The central limit theorem allows us to take a relatively small but randomly selected sample and make  statements about the whole population. These statements have a mathematically quantified reliability, which is known as the margin of error.

Nonetheless, the margins of error that are often reported with opinion polls overstate the accuracy of those polls. These statements only refer to one of the many sources of error that impact on accuracy. While the many other sources of error are rarely as clearly identified and quantified as the sampling error, their impact on poll accuracy is no less real.

There are further complications when you want to take opinion polls and predict voter behaviour at the next election. Only polls taken immediately prior to an election are truly effective for this purpose.

All-in-all, it is not hard to see why Leigh and Wolfers (2006) said, "for forecasting purposes the pollsters' published margins of error should at least be doubled" (p334).


John Curtice and Nick Sparrow (1997),  "How accurate are traditional quota opinion polls?", Journal of the Market Research Society, Jul 1997, 39:3, pp433-448.

Janet Hoek and Philip Gendall (1997), "Factors Affecting Political Poll Accuracy: An Analysis of Undecided Respondents", Marketing Bulletin, 1997, 8, pp1-14.

Simon Jackman (2005), "Pooling the polls over an election campaign", Australian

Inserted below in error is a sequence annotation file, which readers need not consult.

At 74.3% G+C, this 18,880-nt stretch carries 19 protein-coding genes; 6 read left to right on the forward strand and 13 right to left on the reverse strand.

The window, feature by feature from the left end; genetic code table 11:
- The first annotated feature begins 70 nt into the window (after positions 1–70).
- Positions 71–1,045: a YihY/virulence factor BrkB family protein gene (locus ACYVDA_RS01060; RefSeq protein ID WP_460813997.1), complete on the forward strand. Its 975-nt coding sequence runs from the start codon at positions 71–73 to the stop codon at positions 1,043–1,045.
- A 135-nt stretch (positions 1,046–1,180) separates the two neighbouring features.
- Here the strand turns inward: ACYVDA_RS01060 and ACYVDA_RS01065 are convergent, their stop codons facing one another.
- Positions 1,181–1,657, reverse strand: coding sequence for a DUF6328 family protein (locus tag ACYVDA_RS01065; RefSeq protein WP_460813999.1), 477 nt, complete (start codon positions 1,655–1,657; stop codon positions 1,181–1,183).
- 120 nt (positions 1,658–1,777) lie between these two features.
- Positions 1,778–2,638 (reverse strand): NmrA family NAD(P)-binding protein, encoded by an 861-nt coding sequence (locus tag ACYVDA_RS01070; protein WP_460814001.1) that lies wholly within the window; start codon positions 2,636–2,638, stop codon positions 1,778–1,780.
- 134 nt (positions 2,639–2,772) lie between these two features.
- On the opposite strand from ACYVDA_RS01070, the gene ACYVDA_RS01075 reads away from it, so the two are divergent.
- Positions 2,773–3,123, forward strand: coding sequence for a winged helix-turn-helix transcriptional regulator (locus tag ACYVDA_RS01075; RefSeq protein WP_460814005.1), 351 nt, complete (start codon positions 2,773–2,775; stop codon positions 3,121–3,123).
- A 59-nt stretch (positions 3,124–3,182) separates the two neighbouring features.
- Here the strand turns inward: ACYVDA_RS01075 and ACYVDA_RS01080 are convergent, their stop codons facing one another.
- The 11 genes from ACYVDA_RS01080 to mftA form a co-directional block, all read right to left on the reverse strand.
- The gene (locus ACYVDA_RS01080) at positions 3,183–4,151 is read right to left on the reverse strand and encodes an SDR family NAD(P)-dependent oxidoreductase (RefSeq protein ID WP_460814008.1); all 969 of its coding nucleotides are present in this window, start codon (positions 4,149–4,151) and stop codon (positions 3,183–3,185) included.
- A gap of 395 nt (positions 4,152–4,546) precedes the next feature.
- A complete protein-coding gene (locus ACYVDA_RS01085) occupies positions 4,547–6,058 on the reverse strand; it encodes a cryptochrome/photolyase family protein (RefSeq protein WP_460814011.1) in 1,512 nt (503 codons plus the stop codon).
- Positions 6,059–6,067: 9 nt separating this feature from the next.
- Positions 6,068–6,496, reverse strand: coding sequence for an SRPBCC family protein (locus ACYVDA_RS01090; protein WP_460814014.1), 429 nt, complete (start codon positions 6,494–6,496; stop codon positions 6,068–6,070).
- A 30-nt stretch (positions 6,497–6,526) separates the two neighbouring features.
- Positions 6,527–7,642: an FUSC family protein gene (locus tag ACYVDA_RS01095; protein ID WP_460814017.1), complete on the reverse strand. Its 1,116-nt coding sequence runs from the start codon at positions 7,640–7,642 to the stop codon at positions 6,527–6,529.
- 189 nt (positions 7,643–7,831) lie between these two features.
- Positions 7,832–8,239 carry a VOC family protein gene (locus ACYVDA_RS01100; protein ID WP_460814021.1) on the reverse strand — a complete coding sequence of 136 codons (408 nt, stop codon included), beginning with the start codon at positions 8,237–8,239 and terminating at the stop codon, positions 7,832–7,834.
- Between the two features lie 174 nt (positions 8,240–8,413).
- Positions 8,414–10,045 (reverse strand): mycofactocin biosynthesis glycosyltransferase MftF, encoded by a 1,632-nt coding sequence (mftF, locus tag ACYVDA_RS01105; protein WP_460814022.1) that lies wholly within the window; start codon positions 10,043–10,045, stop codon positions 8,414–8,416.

Journal of Political Science, 40:4, pp499-51.

Andrew Leigh and Justin Wolfers (2006), "Competing Approaches to Forecasting Elections: Economic Models, Opinion Polling and Prediction Markets", Economic Record, September 2006, Vol. 82, No. 258, pp325-340.

Monika L McDermott and Kathleen A Frankovic (2003), "Horserace Polling and Survey Method Effects: An Analysis of the 2000 Campaign", The Public Opinion Quarterly, Vol. 67, No. 2 (Summer, 2003), pp244-26.

Charles F Manski (1990), “The Use of Intentions Data to Predict Behavior: A Best-Case Analysis.” Journal of the American Statistical Association, Vol 85, No 412, pp934-40.

Charles F Manski (2000), "Why Polls are Fickle", Op-Ed article, The New York Times, 16 October 2000.

Peter V Miller (2002), "The Authority and Limitations of Polls", in Jeff Manza, Fay Lomax Cook and Benjamin J Page (eds) (2002), Navigating Public Opinion: Polls, Policy and the Future of American Democracy, Oxford University Press, New York.

George Terhanian (2008), "Changing Times, Changing Modes: The Future of Public Opinion Polling?",  Journal of Elections, Public Opinion and Parties, Vol. 18, No. 4, pp331–342, November 2008.

Elias Walsh, Sarah Dolfin and John DiNardo (2009), "Lies, Damn Lies and Pre-Election Polling", American Economic Review: Papers & Proceedings 2009, 99:2, pp316–322.

Justin Wolfers and Andrew Leigh (2002), "Three Tools for Forecasting Federal Elections: Lessons from 2001", Australian Journal of Political Science, Vol. 37, No. 2, pp223–240.